A team of South Korean researchers have discovered a potential new treatment for memory loss in patients with dementia.
It involves targeting and inhibiting a specific type of enzyme.
Lee Eun-jin explains.
Alzheimer's disease is the cause of dementia in more than 70 percent of diagnosed patients.
When the brains' of Alzheimer disease patients are scanned, a large amount of a toxic substance called amyloid beta is found.
This toxic substance is known to be the main cause of dementia as it destroys nerve cells in the brain.
The development of treatments for dementia has been at a standstill for a long time.
Scientists get as far as clinical trials, only for treatment to show a lack of improvement in symptoms
Or treatments are proven to be minimally effective compared to the side effects, as in the case of one treatment approved by the U.S. FDA for the first time in June of last year, that was known to directly remove toxic substances from the brain.
But domestic researchers have now discovered a new cause for Alzheimer's disease.
They confirmed that
quite similar to the urea circuit that detoxifies ammonia in the liver,
there is a 'urea circuit' in the star cells in the brain.
When the urea circuit is activated in the reactive star cells this generates putrescine, an organic compound, and GABA, a naturally occurring amino acid, which have been shown to cause dementia.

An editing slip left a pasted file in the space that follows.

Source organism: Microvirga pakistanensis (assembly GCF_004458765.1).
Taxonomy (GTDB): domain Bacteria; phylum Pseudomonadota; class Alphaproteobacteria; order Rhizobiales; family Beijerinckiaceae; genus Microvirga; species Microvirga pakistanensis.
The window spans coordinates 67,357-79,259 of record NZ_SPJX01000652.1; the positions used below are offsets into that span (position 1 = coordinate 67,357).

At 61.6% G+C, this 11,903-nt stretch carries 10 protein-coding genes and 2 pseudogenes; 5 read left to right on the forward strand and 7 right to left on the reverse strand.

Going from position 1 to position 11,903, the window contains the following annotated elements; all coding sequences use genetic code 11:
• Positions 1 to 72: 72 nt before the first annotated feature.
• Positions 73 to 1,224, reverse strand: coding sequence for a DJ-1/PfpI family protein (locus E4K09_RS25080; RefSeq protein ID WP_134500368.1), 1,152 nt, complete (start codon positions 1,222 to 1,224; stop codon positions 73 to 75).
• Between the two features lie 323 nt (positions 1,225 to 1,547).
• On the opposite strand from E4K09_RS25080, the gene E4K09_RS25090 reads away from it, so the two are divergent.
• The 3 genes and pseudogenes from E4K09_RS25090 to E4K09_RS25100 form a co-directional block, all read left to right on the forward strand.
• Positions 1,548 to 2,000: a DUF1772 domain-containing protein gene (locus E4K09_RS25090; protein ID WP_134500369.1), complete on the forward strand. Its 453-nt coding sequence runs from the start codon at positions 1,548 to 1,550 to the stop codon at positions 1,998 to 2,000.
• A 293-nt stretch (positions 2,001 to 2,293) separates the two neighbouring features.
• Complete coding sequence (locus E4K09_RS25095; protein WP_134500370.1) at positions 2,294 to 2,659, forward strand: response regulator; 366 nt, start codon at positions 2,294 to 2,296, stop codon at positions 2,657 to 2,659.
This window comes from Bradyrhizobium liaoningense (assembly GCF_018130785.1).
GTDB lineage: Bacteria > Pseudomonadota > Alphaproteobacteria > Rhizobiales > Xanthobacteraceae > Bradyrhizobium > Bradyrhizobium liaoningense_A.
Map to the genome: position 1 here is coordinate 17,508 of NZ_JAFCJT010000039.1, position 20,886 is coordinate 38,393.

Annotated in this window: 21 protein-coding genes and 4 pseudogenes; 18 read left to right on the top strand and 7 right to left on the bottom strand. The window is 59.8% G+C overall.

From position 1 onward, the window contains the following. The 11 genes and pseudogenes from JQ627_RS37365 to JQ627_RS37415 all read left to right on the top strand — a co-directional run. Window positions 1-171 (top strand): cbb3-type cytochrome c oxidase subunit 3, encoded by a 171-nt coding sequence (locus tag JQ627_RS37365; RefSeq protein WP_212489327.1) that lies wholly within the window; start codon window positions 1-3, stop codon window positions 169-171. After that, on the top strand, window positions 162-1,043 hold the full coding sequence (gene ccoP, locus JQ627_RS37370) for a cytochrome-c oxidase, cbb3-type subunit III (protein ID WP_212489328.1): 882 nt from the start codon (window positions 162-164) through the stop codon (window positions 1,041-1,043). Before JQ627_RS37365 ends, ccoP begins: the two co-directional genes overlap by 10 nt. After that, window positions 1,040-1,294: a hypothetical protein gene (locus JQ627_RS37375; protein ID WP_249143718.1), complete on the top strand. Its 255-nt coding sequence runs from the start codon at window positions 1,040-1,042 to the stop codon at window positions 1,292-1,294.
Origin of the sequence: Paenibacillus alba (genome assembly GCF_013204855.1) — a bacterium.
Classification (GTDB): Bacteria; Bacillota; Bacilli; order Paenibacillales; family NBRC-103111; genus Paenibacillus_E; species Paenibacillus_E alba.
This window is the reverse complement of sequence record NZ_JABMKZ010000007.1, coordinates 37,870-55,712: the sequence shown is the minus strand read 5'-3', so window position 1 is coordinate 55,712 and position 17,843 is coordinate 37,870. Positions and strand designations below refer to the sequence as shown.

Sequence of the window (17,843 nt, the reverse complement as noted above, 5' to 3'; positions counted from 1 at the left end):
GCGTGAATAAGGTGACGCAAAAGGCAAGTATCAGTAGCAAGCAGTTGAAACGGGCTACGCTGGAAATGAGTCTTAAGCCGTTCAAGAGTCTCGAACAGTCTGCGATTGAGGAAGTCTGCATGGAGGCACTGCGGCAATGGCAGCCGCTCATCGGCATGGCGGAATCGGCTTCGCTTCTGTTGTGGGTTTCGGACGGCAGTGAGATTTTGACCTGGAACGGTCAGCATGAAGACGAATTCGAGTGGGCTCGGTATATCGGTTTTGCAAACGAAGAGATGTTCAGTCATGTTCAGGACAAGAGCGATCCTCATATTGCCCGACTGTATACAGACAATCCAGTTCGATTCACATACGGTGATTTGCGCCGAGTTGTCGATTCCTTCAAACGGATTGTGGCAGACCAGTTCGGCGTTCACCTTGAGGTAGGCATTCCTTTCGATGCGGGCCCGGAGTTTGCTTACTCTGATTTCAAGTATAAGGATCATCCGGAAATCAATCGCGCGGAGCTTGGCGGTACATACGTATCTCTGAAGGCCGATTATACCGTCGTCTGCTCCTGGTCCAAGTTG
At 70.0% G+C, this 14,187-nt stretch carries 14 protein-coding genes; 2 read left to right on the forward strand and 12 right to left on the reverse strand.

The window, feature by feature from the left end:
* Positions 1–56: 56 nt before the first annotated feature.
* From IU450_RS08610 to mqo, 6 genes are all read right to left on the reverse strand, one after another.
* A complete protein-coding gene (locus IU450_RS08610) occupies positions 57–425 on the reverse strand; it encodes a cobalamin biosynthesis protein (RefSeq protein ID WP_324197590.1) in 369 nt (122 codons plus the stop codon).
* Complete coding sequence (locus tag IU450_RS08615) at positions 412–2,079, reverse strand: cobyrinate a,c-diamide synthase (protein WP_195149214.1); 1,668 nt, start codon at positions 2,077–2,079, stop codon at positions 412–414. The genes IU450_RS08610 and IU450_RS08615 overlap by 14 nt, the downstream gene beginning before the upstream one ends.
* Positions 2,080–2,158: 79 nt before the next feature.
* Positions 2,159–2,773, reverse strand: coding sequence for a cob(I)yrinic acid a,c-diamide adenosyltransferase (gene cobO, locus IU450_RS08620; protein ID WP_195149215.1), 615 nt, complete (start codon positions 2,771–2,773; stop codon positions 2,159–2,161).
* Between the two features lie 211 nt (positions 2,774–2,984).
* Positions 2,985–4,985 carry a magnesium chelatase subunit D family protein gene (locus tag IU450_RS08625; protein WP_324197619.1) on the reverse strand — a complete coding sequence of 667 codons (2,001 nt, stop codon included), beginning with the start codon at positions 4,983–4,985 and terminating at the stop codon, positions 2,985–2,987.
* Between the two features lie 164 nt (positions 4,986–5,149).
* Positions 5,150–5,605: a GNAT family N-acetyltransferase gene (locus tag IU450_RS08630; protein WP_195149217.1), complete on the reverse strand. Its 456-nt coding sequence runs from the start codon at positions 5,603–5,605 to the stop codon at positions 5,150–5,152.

"If the urea cycle in the brain is activated and leads to recovery, there's no problem.
But if the reactive star cells that detoxify ammonia and produce urea remain activated, this could be toxic to many of the surrounding cells."
ODC1 is one of the enzymes constituting the urea cycle.
The research team confirmed that while the urea cycle is activated in reactive star cells, if the ODC1 enzyme is inhibited, the amount of putrescine and GABA generated through the urea circuit decreases.
Tested on Alzheimer's model mice, their memory was shown to be restored.
"The approach of existing dementia treatment aims to eliminate amyloid directly.
But our new approach that targets ODC1, has the advantage of creating an improved environment where the toxic amyloid beta substance is naturally reduced."
This research team plans to continue follow-up research on their discovery to develop a new treatment that inhibits urea circuit enzymes.
In South Korea, the annual spending on dementia from patient care to research stands at 16.5 trillion won, roughly 12.6 billion U.S. dollars.
This figure is expected to reach 48 billion U.S. dollars by 2040.
With more research and development,
we hope each new discovery is a step closer toward finding an effective treatment for dementia.
Lee Eunjin, Arirang News.